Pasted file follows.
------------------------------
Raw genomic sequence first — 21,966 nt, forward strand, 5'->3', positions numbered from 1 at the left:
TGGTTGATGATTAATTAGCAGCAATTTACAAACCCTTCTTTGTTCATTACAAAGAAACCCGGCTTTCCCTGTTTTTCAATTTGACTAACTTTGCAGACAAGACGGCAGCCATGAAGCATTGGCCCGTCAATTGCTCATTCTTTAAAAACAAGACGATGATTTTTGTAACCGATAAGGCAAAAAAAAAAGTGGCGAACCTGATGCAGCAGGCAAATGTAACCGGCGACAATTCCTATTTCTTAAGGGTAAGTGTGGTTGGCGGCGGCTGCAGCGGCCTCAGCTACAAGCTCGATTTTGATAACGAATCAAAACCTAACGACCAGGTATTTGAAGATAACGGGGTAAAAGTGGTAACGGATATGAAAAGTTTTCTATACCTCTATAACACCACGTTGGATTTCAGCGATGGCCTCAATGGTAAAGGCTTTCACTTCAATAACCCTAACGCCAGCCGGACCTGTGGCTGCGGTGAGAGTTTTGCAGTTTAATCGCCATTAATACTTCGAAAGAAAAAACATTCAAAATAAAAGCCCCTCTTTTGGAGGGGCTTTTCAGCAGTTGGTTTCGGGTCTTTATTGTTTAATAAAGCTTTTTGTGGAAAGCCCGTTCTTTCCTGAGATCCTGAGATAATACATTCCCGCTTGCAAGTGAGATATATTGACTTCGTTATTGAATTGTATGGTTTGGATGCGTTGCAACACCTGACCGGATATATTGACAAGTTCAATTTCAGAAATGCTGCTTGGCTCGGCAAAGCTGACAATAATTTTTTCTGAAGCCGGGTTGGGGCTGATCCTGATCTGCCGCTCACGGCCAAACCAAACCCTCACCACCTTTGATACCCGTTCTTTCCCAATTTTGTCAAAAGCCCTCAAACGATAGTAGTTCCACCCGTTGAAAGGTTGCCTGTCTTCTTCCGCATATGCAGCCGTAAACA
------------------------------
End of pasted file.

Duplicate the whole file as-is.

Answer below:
Raw genomic sequence first — 21,966 nt, forward strand, 5'->3', positions numbered from 1 at the left:
TGGTTGATGATTAATTAGCAGCAATTTACAAACCCTTCTTTGTTCATTACAAAGAAACCCGGCTTTCCCTGTTTTTCAATTTGACTAACTTTGCAGACAAGACGGCAGCCATGAAGCATTGGCCCGTCAATTGCTCATTCTTTAAAAACAAGACGATGATTTTTGTAACCGATAAGGCAAAAAAAAAAGTGGCGAACCTGATGCAGCAGGCAAATGTAACCGGCGACAATTCCTATTTCTTAAGGGTAAGTGTGGTTGGCGGCGGCTGCAGCGGCCTCAGCTACAAGCTCGATTTTGATAACGAATCAAAACCTAACGACCAGGTATTTGAAGATAACGGGGTAAAAGTGGTAACGGATATGAAAAGTTTTCTATACCTCTATAACACCACGTTGGATTTCAGCGATGGCCTCAATGGTAAAGGCTTTCACTTCAATAACCCTAACGCCAGCCGGACCTGTGGCTGCGGTGAGAGTTTTGCAGTTTAATCGCCATTAATACTTCGAAAGAAAAAACATTCAAAATAAAAGCCCCTCTTTTGGAGGGGCTTTTCAGCAGTTGGTTTCGGGTCTTTATTGTTTAATAAAGCTTTTTGTGGAAAGCCCGTTCTTTCCTGAGATCCTGAGATAATACATTCCCGCTTGCAAGTGAGATATATTGACTTCGTTATTGAATTGTATGGTTTGGATGCGTTGCAACACCTGACCGGATATATTGACAAGTTCAATTTCAGAAATGCTGCTTGGCTCGGCAAAGCTGACAATAATTTTTTCTGAAGCCGGGTTGGGGCTGATCCTGATCTGCCGCTCACGGCCAAACCAAACCCTCACCACCTTTGATACCCGTTCTTTCCCAATTTTGTCAAAAGCCCTCAAACGATAGTAGTTCCACCCGTTGAAAGGTTGCCTGTCTTCTTCCGCATATGCAGCCGTAAACA